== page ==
Trying to alias make_shared on a specific class type for a specific constructor of that class. My best attempt:

class foo { public: foo(int x) : y(x) {} int y; };
constexpr auto newfoo = static_cast<std::shared_ptr<foo>(*)(int)>(std::make_shared<foo>);


error: invalid static_cast from type ‘<unresolved overloaded function type>’ to type ‘std::shared_ptr<foo> (*)(int)’
constexpr auto newfoo = static_cast<std::shared_ptr<foo>(*)(int)>(std::make_shared<foo>);

What am I doing wrong?

1 Answer 1


std::make_shared is a variadic function template. You are only specifying <foo> as a template parameter, but you would also need an int somewhere in there. Regardless, your approach is bound to fail as it's reliant on how make_shared's template arguments were laid out and because it's generally cumbersome to work with overload sets in C++.

What I suggest is to create a wrapper function instead:

constexpr auto newfoo(int x)
    return std::make_shared<foo>(x);

In my opinion it is easier to write, read, and understand. If you really need SFINAE-friendliness and noexcept, you can repeat the body three times:

constexpr auto newfoo(int x) 
    ->          decltype(std::make_shared<foo>(x))
      {           return std::make_shared<foo>(x); }

A macro can be used to make the above declaration less painful.

If you really want a function pointer, this seems to work:

auto newfoo = 
    static_cast<std::shared_ptr<foo>(*)(const int&)>(
        &std::make_shared<foo, const int&>);

Look at make_shared's declaration:

template< class T, class... Args >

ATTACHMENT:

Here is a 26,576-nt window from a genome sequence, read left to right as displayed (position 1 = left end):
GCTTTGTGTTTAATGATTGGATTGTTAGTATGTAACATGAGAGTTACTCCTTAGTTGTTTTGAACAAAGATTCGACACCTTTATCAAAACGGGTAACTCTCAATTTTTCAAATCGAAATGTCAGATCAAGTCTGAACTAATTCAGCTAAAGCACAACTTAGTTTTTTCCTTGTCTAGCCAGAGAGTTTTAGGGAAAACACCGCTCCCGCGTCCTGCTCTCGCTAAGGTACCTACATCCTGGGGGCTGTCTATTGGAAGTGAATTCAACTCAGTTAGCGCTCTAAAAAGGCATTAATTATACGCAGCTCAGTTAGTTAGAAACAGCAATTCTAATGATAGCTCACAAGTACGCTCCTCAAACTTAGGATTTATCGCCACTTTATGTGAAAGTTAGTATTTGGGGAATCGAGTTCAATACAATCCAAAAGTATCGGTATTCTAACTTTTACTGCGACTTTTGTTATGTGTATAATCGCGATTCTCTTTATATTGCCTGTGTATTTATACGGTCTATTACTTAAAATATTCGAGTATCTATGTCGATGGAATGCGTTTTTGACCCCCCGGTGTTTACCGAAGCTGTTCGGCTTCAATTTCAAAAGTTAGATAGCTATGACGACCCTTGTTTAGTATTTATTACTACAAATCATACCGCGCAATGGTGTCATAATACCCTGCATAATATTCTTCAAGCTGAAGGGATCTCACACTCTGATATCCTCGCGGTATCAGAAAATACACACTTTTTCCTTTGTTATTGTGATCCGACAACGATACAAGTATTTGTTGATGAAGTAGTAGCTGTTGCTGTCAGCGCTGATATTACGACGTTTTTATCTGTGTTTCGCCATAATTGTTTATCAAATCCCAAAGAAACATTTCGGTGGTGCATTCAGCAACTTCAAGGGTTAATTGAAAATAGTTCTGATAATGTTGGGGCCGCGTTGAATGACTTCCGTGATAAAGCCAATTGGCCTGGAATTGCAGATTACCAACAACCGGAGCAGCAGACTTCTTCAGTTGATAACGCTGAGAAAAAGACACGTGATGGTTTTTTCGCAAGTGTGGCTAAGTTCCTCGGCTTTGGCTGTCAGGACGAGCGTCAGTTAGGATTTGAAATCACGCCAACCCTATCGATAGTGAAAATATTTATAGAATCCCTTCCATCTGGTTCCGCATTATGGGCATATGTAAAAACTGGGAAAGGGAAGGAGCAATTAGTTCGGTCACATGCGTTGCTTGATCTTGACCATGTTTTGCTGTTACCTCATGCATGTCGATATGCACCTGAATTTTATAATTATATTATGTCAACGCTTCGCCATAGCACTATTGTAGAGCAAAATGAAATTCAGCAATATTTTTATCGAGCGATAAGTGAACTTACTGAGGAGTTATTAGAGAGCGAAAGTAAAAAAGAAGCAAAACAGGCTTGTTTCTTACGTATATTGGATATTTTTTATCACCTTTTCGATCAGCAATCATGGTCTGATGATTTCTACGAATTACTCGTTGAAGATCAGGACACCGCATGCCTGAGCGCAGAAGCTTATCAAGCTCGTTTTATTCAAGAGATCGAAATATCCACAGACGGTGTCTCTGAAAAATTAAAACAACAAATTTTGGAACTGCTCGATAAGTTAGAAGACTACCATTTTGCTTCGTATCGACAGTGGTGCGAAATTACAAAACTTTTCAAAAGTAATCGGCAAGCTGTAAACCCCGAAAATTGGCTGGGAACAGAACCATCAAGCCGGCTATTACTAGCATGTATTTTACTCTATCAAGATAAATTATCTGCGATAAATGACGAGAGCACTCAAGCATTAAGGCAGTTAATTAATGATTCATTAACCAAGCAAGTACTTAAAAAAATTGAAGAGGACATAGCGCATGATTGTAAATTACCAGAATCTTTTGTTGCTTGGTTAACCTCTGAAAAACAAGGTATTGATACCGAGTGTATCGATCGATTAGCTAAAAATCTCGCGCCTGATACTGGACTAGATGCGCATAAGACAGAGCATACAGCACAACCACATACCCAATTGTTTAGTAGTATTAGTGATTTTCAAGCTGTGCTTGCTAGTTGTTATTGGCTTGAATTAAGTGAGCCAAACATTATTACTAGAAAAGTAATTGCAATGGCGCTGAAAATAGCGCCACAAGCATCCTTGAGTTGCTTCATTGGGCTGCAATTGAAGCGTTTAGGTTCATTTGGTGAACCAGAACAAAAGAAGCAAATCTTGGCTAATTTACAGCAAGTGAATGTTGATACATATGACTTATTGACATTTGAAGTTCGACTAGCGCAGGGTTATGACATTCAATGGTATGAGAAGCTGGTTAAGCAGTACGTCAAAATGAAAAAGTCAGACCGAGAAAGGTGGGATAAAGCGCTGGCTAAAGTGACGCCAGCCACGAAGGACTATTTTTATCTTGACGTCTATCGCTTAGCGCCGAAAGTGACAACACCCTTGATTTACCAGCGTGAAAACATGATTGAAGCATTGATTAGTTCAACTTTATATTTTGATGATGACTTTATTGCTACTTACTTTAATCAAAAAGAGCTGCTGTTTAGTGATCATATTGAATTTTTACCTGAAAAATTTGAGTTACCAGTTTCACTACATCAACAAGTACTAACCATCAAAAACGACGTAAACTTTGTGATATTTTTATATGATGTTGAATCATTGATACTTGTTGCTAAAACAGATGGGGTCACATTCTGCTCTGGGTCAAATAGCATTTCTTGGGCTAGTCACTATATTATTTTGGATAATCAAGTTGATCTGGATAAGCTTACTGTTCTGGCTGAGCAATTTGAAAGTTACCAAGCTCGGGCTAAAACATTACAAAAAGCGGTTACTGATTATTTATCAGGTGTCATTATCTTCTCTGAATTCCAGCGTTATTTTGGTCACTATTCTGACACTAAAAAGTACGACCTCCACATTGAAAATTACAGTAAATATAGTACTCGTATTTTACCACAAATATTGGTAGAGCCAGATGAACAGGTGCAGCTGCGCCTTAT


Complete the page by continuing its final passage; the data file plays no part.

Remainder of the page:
shared_ptr<T> make_shared( Args&&... args );

You need to supply T=foo and something for Args.... Since Args... is a forwarding reference pack, it will always either deduce to lvalue references or rvalue references. This is why <foo, const int&> is a valid set of template parameters and <foo, int> is not.

As Zefick pointed out in the comments, all of this can be simplified to:

constexpr auto newfoo = &std::make_shared<foo, const int&>;

The cast is not really needed here.

  • 1
    +1, but you should probably use const int& instead of int&& in your "if you really want to" example. As is, const int i = 42; auto f = newfoo(i); won't work. Sep 14, 2017 at 15:02
  • 3
    constexpr auto newfoo = std::make_shared<foo, int> just works. Why we need the cast?
    – Zefick
    Sep 14, 2017 at 15:05

Your Answer

By clicking “Post Your Answer”, you agree to our terms of service and acknowledge you have read our privacy policy.

Not the answer you're looking for? Browse other questions tagged or ask your own question.